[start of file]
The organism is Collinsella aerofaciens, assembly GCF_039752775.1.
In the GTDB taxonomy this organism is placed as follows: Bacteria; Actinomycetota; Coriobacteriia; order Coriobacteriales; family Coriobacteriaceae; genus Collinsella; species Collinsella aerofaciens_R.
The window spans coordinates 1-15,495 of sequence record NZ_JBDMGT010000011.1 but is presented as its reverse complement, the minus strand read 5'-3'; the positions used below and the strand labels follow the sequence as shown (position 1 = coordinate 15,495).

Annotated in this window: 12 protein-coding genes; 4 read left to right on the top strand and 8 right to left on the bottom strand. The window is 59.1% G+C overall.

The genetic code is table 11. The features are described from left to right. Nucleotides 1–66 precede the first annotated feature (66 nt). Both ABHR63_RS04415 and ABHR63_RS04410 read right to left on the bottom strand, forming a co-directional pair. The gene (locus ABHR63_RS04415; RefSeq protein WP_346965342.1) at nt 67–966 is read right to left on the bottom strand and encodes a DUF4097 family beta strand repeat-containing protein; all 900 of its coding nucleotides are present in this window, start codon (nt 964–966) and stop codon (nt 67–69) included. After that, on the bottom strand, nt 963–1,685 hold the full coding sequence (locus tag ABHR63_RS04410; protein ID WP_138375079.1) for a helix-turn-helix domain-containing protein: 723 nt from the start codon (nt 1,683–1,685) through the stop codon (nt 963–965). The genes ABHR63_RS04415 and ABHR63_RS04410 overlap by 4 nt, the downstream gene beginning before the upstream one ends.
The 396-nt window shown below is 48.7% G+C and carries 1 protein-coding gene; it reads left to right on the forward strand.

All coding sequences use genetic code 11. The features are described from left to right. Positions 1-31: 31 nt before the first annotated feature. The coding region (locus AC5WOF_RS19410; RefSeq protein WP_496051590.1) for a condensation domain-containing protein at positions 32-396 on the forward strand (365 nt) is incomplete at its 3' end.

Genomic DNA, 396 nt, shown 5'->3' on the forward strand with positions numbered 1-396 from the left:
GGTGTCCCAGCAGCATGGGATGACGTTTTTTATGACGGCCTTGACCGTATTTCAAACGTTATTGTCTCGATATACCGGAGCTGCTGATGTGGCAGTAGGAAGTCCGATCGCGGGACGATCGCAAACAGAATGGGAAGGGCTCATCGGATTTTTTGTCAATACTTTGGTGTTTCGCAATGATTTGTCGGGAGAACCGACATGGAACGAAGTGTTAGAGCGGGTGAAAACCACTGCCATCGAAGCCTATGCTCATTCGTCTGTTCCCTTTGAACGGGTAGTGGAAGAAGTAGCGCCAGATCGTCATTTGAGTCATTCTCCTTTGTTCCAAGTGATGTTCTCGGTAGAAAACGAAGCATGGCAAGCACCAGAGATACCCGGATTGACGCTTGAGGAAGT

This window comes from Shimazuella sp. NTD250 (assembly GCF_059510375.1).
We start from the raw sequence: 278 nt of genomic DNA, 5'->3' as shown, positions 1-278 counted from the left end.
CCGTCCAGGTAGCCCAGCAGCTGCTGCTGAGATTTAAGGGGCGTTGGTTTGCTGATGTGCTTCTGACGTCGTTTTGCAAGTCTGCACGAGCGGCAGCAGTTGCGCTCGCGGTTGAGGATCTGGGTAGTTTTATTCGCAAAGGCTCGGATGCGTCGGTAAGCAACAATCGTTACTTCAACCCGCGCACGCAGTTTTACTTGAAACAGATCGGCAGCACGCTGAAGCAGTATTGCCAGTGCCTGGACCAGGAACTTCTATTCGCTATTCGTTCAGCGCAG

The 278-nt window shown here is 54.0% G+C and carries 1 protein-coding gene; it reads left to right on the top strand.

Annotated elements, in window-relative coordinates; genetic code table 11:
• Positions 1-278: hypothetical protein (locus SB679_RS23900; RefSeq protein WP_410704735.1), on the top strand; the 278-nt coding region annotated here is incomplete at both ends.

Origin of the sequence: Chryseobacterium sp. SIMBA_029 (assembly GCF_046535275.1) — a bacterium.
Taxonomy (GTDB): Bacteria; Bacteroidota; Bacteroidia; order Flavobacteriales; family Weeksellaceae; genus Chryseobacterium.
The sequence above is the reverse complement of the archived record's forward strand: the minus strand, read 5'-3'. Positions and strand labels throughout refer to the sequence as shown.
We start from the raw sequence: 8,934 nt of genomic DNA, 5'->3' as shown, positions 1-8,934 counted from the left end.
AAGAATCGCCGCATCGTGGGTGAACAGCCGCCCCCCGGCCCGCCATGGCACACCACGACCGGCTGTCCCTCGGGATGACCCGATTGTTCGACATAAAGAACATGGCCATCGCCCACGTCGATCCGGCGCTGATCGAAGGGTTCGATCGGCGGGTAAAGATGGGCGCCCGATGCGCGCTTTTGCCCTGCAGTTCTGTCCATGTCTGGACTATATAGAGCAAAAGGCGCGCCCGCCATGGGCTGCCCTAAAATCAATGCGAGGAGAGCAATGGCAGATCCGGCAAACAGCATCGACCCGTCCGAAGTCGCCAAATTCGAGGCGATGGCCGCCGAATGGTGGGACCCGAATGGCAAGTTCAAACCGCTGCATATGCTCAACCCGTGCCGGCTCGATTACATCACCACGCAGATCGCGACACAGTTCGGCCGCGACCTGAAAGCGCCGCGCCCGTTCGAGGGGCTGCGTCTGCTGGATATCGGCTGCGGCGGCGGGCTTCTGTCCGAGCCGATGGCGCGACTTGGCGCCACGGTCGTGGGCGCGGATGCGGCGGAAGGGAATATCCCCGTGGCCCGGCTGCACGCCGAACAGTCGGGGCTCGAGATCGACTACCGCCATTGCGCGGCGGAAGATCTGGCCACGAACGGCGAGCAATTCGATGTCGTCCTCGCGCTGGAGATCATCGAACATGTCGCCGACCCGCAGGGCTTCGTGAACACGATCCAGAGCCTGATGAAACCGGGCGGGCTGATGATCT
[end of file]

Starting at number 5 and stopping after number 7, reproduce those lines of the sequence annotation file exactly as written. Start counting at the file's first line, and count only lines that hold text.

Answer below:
The genetic code is table 11. The features are described from left to right. Nucleotides 1–66 precede the first annotated feature (66 nt). Both ABHR63_RS04415 and ABHR63_RS04410 read right to left on the bottom strand, forming a co-directional pair. The gene (locus ABHR63_RS04415; RefSeq protein WP_346965342.1) at nt 67–966 is read right to left on the bottom strand and encodes a DUF4097 family beta strand repeat-containing protein; all 900 of its coding nucleotides are present in this window, start codon (nt 964–966) and stop codon (nt 67–69) included. After that, on the bottom strand, nt 963–1,685 hold the full coding sequence (locus tag ABHR63_RS04410; protein ID WP_138375079.1) for a helix-turn-helix domain-containing protein: 723 nt from the start codon (nt 1,683–1,685) through the stop codon (nt 963–965). The genes ABHR63_RS04415 and ABHR63_RS04410 overlap by 4 nt, the downstream gene beginning before the upstream one ends.
The 396-nt window shown below is 48.7% G+C and carries 1 protein-coding gene; it reads left to right on the forward strand.

All coding sequences use genetic code 11. The features are described from left to right. Positions 1-31: 31 nt before the first annotated feature. The coding region (locus AC5WOF_RS19410; RefSeq protein WP_496051590.1) for a condensation domain-containing protein at positions 32-396 on the forward strand (365 nt) is incomplete at its 3' end.